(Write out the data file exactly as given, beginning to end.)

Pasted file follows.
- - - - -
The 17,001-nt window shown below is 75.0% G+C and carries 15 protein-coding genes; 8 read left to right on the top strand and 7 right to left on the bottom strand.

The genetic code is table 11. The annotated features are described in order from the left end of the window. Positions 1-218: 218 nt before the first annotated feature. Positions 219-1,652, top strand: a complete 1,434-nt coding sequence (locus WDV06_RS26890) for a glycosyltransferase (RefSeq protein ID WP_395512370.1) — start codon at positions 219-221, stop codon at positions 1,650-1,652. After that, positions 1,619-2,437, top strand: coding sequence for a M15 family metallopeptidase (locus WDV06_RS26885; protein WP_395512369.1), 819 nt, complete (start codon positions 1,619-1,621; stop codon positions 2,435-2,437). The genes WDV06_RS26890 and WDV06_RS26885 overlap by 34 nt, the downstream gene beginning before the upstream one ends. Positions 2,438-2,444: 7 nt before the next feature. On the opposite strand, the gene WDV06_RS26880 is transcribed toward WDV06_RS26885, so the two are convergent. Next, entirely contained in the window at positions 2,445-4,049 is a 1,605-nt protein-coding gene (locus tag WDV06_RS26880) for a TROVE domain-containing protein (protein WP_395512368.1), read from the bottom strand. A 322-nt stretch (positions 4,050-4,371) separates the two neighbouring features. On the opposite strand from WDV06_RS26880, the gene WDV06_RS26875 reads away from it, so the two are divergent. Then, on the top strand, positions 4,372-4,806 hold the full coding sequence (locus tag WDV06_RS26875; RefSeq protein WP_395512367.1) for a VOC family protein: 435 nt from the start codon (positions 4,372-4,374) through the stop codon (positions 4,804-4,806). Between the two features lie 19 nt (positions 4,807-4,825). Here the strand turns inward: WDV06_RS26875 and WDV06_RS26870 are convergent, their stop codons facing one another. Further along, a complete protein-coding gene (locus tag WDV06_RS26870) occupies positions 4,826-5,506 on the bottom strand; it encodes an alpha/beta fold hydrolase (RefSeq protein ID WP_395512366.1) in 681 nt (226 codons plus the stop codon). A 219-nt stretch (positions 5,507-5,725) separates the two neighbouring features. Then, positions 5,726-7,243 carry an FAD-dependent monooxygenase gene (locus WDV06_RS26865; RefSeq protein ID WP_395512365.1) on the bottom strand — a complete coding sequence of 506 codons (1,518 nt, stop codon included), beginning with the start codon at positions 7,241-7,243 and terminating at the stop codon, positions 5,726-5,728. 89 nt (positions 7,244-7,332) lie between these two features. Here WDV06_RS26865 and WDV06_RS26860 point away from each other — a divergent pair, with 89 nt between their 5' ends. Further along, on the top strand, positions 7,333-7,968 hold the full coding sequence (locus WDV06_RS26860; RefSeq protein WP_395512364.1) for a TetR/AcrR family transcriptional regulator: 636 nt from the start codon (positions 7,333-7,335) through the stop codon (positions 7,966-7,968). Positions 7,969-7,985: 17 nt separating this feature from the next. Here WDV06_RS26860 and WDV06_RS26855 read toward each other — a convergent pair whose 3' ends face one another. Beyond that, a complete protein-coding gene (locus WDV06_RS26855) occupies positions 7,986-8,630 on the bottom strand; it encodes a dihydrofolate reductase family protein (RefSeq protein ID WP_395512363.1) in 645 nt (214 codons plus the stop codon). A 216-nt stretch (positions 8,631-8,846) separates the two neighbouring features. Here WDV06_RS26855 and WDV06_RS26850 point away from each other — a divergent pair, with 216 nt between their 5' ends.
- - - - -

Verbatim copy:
The 17,001-nt window shown below is 75.0% G+C and carries 15 protein-coding genes; 8 read left to right on the top strand and 7 right to left on the bottom strand.

The genetic code is table 11. The annotated features are described in order from the left end of the window. Positions 1-218: 218 nt before the first annotated feature. Positions 219-1,652, top strand: a complete 1,434-nt coding sequence (locus WDV06_RS26890) for a glycosyltransferase (RefSeq protein ID WP_395512370.1) — start codon at positions 219-221, stop codon at positions 1,650-1,652. After that, positions 1,619-2,437, top strand: coding sequence for a M15 family metallopeptidase (locus WDV06_RS26885; protein WP_395512369.1), 819 nt, complete (start codon positions 1,619-1,621; stop codon positions 2,435-2,437). The genes WDV06_RS26890 and WDV06_RS26885 overlap by 34 nt, the downstream gene beginning before the upstream one ends. Positions 2,438-2,444: 7 nt before the next feature. On the opposite strand, the gene WDV06_RS26880 is transcribed toward WDV06_RS26885, so the two are convergent. Next, entirely contained in the window at positions 2,445-4,049 is a 1,605-nt protein-coding gene (locus tag WDV06_RS26880) for a TROVE domain-containing protein (protein WP_395512368.1), read from the bottom strand. A 322-nt stretch (positions 4,050-4,371) separates the two neighbouring features. On the opposite strand from WDV06_RS26880, the gene WDV06_RS26875 reads away from it, so the two are divergent. Then, on the top strand, positions 4,372-4,806 hold the full coding sequence (locus tag WDV06_RS26875; RefSeq protein WP_395512367.1) for a VOC family protein: 435 nt from the start codon (positions 4,372-4,374) through the stop codon (positions 4,804-4,806). Between the two features lie 19 nt (positions 4,807-4,825). Here the strand turns inward: WDV06_RS26875 and WDV06_RS26870 are convergent, their stop codons facing one another. Further along, a complete protein-coding gene (locus tag WDV06_RS26870) occupies positions 4,826-5,506 on the bottom strand; it encodes an alpha/beta fold hydrolase (RefSeq protein ID WP_395512366.1) in 681 nt (226 codons plus the stop codon). A 219-nt stretch (positions 5,507-5,725) separates the two neighbouring features. Then, positions 5,726-7,243 carry an FAD-dependent monooxygenase gene (locus WDV06_RS26865; RefSeq protein ID WP_395512365.1) on the bottom strand — a complete coding sequence of 506 codons (1,518 nt, stop codon included), beginning with the start codon at positions 7,241-7,243 and terminating at the stop codon, positions 5,726-5,728. 89 nt (positions 7,244-7,332) lie between these two features. Here WDV06_RS26865 and WDV06_RS26860 point away from each other — a divergent pair, with 89 nt between their 5' ends. Further along, on the top strand, positions 7,333-7,968 hold the full coding sequence (locus WDV06_RS26860; RefSeq protein WP_395512364.1) for a TetR/AcrR family transcriptional regulator: 636 nt from the start codon (positions 7,333-7,335) through the stop codon (positions 7,966-7,968). Positions 7,969-7,985: 17 nt separating this feature from the next. Here WDV06_RS26860 and WDV06_RS26855 read toward each other — a convergent pair whose 3' ends face one another. Beyond that, a complete protein-coding gene (locus WDV06_RS26855) occupies positions 7,986-8,630 on the bottom strand; it encodes a dihydrofolate reductase family protein (RefSeq protein ID WP_395512363.1) in 645 nt (214 codons plus the stop codon). A 216-nt stretch (positions 8,631-8,846) separates the two neighbouring features. Here WDV06_RS26855 and WDV06_RS26850 point away from each other — a divergent pair, with 216 nt between their 5' ends.